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Interface vs. Abstract Class

I'm trying to determine if there's a general rule for when an Interface
should used vs. an Abstract Class. Is there any design advantage to using
one or the other?

Brad
Nov 17 '05 #1
18 3789
Bradley wrote:
I'm trying to determine if there's a general rule for when an Interface
should used vs. an Abstract Class. Is there any design advantage to using
one or the other?


Seems a good place to start is by looking at the difference between the
two. For starters someone implementing an interface can implement
multiple interfaces and can also have a base class. With an abstract
base, that is the only base class they can have, although they could
implement other interfaces. What this means is that two classes that
are completely unrelated in any other way could both implement your
interface. With an abstract class, anyone inheriting from your abstract
class would be more closely related in that they would all have a same
base type (your abstract class) in their inheritance hierarchy.

With an abstract class you can, if you want or need, provide some
implementation in the abstract class. An interface can provide no
implementation.
--
Tom Porterfield
Nov 17 '05 #2
Well, if the implementations share a lot of code, you're probably looking at
an abstract class. On the other hand, if you just want the programming
interface to conform to a certain set of sigunatures, and there is little or
no possibility that the implementations will share code, you're probably
looking at an Interface.

That's it in a nutshell. Broadly speaking.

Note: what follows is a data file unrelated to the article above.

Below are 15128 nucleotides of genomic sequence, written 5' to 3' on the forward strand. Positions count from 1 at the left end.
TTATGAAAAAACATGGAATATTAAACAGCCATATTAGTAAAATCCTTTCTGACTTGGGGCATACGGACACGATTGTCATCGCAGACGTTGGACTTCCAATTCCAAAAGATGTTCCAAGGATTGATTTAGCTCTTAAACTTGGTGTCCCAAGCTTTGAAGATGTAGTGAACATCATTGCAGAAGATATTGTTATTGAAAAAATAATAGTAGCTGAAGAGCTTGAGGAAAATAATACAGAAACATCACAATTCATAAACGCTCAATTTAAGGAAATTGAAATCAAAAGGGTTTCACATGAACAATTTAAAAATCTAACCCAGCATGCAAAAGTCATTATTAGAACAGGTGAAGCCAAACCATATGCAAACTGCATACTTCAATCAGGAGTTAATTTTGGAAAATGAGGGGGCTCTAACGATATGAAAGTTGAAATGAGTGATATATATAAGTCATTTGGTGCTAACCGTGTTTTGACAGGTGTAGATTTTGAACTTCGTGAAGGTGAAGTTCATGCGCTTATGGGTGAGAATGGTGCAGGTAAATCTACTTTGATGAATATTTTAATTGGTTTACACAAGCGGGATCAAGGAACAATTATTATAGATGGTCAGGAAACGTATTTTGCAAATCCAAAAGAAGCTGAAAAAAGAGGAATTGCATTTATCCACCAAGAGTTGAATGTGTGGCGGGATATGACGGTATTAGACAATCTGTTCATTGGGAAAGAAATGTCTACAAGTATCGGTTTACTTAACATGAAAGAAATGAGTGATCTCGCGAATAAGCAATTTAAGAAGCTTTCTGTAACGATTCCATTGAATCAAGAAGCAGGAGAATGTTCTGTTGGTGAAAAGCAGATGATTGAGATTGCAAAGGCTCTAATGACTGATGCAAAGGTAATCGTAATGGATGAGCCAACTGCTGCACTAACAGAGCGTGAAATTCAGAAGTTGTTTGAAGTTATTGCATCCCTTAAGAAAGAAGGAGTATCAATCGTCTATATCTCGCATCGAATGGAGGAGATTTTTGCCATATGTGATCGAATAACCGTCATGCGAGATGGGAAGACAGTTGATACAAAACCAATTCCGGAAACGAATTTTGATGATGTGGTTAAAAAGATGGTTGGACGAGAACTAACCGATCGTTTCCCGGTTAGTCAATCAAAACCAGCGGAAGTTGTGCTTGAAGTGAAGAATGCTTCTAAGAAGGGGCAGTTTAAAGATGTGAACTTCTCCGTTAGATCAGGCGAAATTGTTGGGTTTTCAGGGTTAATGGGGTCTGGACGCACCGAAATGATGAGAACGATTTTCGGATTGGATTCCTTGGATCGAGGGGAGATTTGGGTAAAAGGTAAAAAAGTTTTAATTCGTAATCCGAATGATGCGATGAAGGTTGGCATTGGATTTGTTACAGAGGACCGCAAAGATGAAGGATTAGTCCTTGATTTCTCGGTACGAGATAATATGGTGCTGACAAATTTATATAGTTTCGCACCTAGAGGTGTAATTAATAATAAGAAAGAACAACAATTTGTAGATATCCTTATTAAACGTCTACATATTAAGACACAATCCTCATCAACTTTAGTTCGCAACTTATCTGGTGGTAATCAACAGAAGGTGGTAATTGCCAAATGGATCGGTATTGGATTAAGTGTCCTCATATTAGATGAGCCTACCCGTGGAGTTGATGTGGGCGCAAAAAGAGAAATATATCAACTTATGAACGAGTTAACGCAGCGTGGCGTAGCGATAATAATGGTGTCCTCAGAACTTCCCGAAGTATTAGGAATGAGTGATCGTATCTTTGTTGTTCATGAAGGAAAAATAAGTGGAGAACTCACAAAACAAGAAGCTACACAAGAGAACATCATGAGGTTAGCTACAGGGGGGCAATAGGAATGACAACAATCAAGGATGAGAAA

--
HTH,

Kevin Spencer
Microsoft MVP
..Net Developer
Ambiguity has a certain quality to it.

"Bradley" <br************ @roche.com> wrote in message
news:OD******** ******@TK2MSFTN GP14.phx.gbl...
I'm trying to determine if there's a general rule for when an Interface
should used vs. an Abstract Class. Is there any design advantage to using
one or the other?

Brad

Nov 17 '05 #3
Thanks for the responses. It sounds like unless you need to inherit
implementation code, there's very little difference.

Brad

"Kevin Spencer" <ke***@DIESPAMM ERSDIEtakempis. com> wrote in message
news:eK******** ******@TK2MSFTN GP15.phx.gbl...
Well, if the implementations share a lot of code, you're probably looking at an abstract class. On the other hand, if you just want the programming
interface to conform to a certain set of sigunatures, and there is little or no possibility that the implementations will share code, you're probably
looking at an Interface.

That's it in a nutshell. Broadly speaking.

--
HTH,

Kevin Spencer
Microsoft MVP
.Net Developer
Ambiguity has a certain quality to it.

"Bradley" <br************ @roche.com> wrote in message
news:OD******** ******@TK2MSFTN GP14.phx.gbl...
I'm trying to determine if there's a general rule for when an Interface
should used vs. an Abstract Class. Is there any design advantage to using one or the other?

Brad


Nov 17 '05 #4
Ditto. But when I do it, I tend to create both (i.e., the abstract/base
class implements an interface). I've found this useful to have when all of
a sudden I find the abstract class doesn't cut it anymore, and have to go to
the interface. I figured since it's done a lot in the framework, I may as
well do it too!!

Derrick
"Kevin Spencer" <ke***@DIESPAMM ERSDIEtakempis. com> wrote in message
news:eK******** ******@TK2MSFTN GP15.phx.gbl...
Well, if the implementations share a lot of code, you're probably looking
at an abstract class. On the other hand, if you just want the programming
interface to conform to a certain set of sigunatures, and there is little
or no possibility that the implementations will share code, you're
probably looking at an Interface.

That's it in a nutshell. Broadly speaking.

--
HTH,

Kevin Spencer
Microsoft MVP
.Net Developer
Ambiguity has a certain quality to it.

"Bradley" <br************ @roche.com> wrote in message